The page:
--- Code: ---# Start loading the ECA as per MVME320 User Manual pg C-9
# Commands described pg 6-1
# Zap the buffer back to 00
bf 110 170 00
# Zap my sector buffer (not that I need one for the command I'm using)
bf 1000 1800 00
# Fill the ECA
m 110
# Command code (Recalibrate to track 0) $00
00
# Main status $01
00
# Extended status (Should be 00 before command) $02
00
00
# Max retries $04
0a
# Actual retries $05
00
# DMA type $06
00
# Command options $07
00
# Buffer address (Hi word) $08
00
00
# Buffer address (Lo word)
10
00
# Buffer length requested $0C
00
01
# Buffer length transferred $0E
00
00
# Cylinder number $10
00
00
# Head number
00
# Sector number
01
# Current cylinder position $14
00
02
# Reserved $16
00
00
00
00
00
00
00
00
00
00
# Pre index gap $20
00
# Post index gap
00
# Sync byte count
00
# Post ID gap
00
# Post data gap
36
# Address mark count
03
# Sector length code
01
# Fill byte
e5
# Reserved $28
00
00
00
00
00
00
# Drive type - Soft sectored, Hard disk with CRC $2E
03
# Number of surfaces $2F
04
# Sectors per track $30
0a
# Stepping rate $31
06
# Head settling time $32
46
# Head load time $33
46
# Seek type $34
02
# Reserved (Phase count) $35
00
# Low write current $36
00
50
# Precomp cylinder $38
00
50
# ECC remainder $3A
00
00
00
00
00
00
# Appended EEC remainder $40
00
00
00
00
00
00
# Reserved $46
00
00
00
00
# MVME320 working area $4A
00
00
00
00
00
00
00
00
00
00
00
00
# Reserved for the controller $56
0f
f0
# Get out of data entry mode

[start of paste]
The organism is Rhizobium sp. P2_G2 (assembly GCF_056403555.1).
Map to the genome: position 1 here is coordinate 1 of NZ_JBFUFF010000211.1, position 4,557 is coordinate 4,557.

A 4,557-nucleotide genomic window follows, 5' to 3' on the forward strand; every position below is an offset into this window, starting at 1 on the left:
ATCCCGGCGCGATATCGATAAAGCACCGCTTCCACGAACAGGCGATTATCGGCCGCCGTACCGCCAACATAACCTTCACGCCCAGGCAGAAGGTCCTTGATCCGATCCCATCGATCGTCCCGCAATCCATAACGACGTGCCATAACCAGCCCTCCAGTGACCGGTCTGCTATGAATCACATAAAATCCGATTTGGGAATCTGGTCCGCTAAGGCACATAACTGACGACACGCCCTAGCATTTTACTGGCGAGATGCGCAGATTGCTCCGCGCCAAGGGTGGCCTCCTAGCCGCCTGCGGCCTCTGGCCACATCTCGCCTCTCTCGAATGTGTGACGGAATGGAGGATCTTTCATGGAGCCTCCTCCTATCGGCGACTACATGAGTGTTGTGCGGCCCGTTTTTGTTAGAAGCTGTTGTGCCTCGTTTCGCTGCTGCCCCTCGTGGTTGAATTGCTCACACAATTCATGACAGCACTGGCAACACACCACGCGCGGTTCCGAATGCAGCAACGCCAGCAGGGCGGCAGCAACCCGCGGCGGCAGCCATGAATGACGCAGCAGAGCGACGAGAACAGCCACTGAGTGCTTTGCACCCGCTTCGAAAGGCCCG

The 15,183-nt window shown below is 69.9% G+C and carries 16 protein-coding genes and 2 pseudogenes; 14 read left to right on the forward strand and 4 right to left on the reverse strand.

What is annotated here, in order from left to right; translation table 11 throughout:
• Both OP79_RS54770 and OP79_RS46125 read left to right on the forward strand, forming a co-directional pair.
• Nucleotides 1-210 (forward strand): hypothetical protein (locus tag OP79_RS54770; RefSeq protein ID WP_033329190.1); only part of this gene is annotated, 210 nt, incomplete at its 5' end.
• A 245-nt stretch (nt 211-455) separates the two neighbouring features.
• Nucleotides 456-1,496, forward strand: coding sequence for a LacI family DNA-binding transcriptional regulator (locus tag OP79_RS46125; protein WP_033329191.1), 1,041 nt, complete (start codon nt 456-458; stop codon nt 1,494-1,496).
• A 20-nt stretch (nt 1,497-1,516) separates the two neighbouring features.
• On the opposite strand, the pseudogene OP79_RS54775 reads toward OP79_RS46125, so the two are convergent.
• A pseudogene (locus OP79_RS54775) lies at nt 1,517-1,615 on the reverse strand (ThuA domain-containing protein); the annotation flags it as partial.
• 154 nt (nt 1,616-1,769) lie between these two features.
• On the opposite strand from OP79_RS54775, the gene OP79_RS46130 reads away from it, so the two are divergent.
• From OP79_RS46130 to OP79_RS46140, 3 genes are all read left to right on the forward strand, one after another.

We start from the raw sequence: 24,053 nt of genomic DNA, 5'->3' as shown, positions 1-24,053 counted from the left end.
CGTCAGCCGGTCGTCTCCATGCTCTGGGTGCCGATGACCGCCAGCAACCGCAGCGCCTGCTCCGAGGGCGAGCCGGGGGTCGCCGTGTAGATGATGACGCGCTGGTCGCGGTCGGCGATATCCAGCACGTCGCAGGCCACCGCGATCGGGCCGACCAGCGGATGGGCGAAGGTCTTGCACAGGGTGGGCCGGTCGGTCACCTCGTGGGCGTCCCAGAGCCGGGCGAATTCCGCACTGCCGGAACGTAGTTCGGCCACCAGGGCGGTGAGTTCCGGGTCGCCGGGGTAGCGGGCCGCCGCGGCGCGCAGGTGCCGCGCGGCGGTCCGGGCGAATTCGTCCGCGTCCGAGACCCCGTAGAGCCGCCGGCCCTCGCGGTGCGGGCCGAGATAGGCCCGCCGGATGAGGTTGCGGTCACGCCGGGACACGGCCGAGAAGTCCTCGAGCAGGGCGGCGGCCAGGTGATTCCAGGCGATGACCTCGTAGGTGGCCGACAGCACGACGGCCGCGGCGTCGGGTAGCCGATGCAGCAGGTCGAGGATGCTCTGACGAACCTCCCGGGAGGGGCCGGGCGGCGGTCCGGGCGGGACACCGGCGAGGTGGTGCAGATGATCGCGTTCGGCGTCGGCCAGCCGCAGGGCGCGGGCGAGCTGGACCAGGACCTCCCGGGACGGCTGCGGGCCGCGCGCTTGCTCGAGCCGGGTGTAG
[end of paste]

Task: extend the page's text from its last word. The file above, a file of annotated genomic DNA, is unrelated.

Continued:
.
# Present a dump of the commannd
md 110 5f
# Actually send the command to the MVME320
# ioc 0,4

--- End code ---

and here's the program that loads it (via that Terminal Server I mentioned before).


--- Code: ---# Send a series of keystrokes to an MVME110 serial port via a terminal server connected
# on the LAN.  The keystrokes are held in a file, e.g. keystrokes.key

# D. Waine 27/04/24

# In order that this program function, you need to have the TS and the MVME110 switched on (!)
# then start a terminal session using puTTY to the TS.  Run this program and the
# key strokes will load.

import sys
import os
import socket
from time import sleep

# Location of the TS on the LAN
terminalAddress = '192.168.0.3'
terminalPort = 8234

if len (sys.argv) != 2:
    print ('Incorrect number of arguments.  You need to supply the input .key file without an extension')
    sys.exit (2)

filename = sys.argv [1]
fileExtension = '.key'
inputFile = filename + fileExtension

lineCounter = 0